* 4 pages 

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Background Hardly Matters: Understanding Personality Attribution in Deep Residual Networks

Dec 20, 2019
Gabriëlle Ras, Ron Dotsch, Luca Ambrogioni, Umut Güçlü, Marcel A. J. van Gerven

Perceived personality traits attributed to an individual do not have to correspond to their actual personality traits and may be determined in part by the context in which one encounters a person. These apparent traits determine, to a large extent, how other people will behave towards them. Deep neural networks are increasingly being used to perform automated personality attribution (e.g., job interviews). It is important that we understand the driving factors behind the predictions, in humans and in deep neural networks. This paper explicitly studies the effect of the image background on apparent personality prediction while addressing two important confounds present in existing literature; overlapping data splits and including facial information in the background. Surprisingly, we found no evidence that background information improves model predictions for apparent personality traits. In fact, when background is explicitly added to the input, a decrease in performance was measured across all models.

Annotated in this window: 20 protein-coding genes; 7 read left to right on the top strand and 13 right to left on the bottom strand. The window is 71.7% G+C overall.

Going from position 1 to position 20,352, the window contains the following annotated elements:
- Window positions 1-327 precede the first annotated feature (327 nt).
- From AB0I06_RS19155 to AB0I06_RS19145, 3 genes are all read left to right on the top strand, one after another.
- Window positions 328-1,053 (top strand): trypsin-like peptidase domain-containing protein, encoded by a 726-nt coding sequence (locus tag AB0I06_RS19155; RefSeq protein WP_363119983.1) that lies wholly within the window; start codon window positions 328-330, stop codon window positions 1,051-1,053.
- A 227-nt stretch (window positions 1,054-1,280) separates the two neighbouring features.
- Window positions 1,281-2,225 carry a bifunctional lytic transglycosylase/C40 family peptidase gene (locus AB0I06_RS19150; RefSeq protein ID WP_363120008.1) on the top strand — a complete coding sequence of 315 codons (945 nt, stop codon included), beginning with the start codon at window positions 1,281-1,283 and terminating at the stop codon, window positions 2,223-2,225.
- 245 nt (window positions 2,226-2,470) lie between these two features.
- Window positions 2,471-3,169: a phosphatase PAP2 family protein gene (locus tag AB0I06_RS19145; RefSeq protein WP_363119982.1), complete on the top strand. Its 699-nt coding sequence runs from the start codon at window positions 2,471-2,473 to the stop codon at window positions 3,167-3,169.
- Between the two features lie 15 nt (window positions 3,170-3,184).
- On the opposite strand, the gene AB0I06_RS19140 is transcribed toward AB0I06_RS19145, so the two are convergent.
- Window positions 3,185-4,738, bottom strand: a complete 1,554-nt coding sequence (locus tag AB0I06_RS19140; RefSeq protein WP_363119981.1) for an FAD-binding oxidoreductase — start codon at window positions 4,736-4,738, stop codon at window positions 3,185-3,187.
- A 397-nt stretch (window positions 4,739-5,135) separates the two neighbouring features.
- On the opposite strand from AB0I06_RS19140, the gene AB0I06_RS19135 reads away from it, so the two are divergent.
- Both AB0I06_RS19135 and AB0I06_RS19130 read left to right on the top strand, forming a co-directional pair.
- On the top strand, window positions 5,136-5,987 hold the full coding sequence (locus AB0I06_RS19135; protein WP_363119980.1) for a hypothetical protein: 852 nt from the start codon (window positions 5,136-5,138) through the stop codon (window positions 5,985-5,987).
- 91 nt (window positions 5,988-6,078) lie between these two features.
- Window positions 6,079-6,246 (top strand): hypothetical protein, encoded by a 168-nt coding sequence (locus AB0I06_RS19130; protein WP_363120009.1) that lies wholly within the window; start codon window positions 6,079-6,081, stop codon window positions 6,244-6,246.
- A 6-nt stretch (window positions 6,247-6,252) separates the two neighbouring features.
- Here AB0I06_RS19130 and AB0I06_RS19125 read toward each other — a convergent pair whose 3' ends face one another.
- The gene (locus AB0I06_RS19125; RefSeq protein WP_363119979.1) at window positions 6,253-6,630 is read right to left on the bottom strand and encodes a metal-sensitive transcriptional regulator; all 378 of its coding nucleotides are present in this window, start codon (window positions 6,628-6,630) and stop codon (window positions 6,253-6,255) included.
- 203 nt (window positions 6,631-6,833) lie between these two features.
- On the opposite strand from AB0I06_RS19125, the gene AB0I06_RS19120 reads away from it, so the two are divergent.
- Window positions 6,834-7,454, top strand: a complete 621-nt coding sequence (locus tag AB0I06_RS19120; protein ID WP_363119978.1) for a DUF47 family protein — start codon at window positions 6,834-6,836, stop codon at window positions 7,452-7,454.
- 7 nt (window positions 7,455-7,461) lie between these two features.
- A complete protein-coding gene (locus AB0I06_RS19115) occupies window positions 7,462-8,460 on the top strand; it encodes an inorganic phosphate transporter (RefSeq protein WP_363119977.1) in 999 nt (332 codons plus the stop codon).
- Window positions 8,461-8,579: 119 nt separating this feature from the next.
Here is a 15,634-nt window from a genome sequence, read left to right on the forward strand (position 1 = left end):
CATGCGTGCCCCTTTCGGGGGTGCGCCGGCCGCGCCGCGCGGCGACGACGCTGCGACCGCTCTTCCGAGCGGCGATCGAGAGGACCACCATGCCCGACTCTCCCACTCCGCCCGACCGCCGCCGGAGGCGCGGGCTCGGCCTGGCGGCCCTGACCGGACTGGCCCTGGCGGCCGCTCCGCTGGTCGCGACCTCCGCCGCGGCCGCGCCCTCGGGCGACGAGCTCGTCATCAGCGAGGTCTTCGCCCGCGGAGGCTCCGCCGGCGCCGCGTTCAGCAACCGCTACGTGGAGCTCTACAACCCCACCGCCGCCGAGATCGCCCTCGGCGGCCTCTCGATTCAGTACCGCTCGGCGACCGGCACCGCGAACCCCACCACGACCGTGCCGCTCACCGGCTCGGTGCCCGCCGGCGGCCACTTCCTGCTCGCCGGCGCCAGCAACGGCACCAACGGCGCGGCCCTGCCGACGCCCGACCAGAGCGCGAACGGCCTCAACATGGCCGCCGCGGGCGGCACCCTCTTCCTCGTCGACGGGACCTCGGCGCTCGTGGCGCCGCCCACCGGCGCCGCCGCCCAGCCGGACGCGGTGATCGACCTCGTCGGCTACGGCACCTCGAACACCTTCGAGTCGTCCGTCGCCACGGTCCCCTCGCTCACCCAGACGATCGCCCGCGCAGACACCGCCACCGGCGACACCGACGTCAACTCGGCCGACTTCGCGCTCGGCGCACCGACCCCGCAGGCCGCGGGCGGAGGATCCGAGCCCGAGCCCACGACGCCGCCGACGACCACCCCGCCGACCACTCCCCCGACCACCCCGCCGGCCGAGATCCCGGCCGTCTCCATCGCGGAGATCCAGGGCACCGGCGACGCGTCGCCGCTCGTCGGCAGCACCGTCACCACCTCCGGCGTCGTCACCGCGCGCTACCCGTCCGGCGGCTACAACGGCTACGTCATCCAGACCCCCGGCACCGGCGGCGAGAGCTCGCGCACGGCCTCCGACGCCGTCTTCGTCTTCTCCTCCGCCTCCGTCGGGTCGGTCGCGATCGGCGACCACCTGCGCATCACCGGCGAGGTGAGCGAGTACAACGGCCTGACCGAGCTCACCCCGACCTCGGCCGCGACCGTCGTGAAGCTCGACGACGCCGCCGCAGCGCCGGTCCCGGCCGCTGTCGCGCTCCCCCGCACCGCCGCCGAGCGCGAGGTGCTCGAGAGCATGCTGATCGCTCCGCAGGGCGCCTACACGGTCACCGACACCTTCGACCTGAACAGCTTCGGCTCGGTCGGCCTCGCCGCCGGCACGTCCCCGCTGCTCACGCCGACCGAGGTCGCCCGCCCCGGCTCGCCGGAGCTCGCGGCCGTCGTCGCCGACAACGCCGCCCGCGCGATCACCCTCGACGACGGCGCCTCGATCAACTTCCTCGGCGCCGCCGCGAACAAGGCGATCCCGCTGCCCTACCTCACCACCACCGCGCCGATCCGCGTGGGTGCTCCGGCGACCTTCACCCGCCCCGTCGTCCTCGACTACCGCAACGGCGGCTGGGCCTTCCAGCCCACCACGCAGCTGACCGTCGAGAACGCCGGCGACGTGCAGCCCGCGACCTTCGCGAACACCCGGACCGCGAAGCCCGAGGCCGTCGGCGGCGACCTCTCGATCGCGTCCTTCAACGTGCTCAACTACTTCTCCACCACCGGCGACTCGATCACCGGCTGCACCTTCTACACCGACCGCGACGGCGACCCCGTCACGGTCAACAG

* 10 pages, 4 figures, 2 tables 

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Characterizing Diabetes, Diet, Exercise, and Obesity Comments on Twitter

Sep 22, 2017
Amir Karami, Alicia A. Dahl, Gabrielle Turner-McGrievy, Hadi Kharrazi, Jr. George Shaw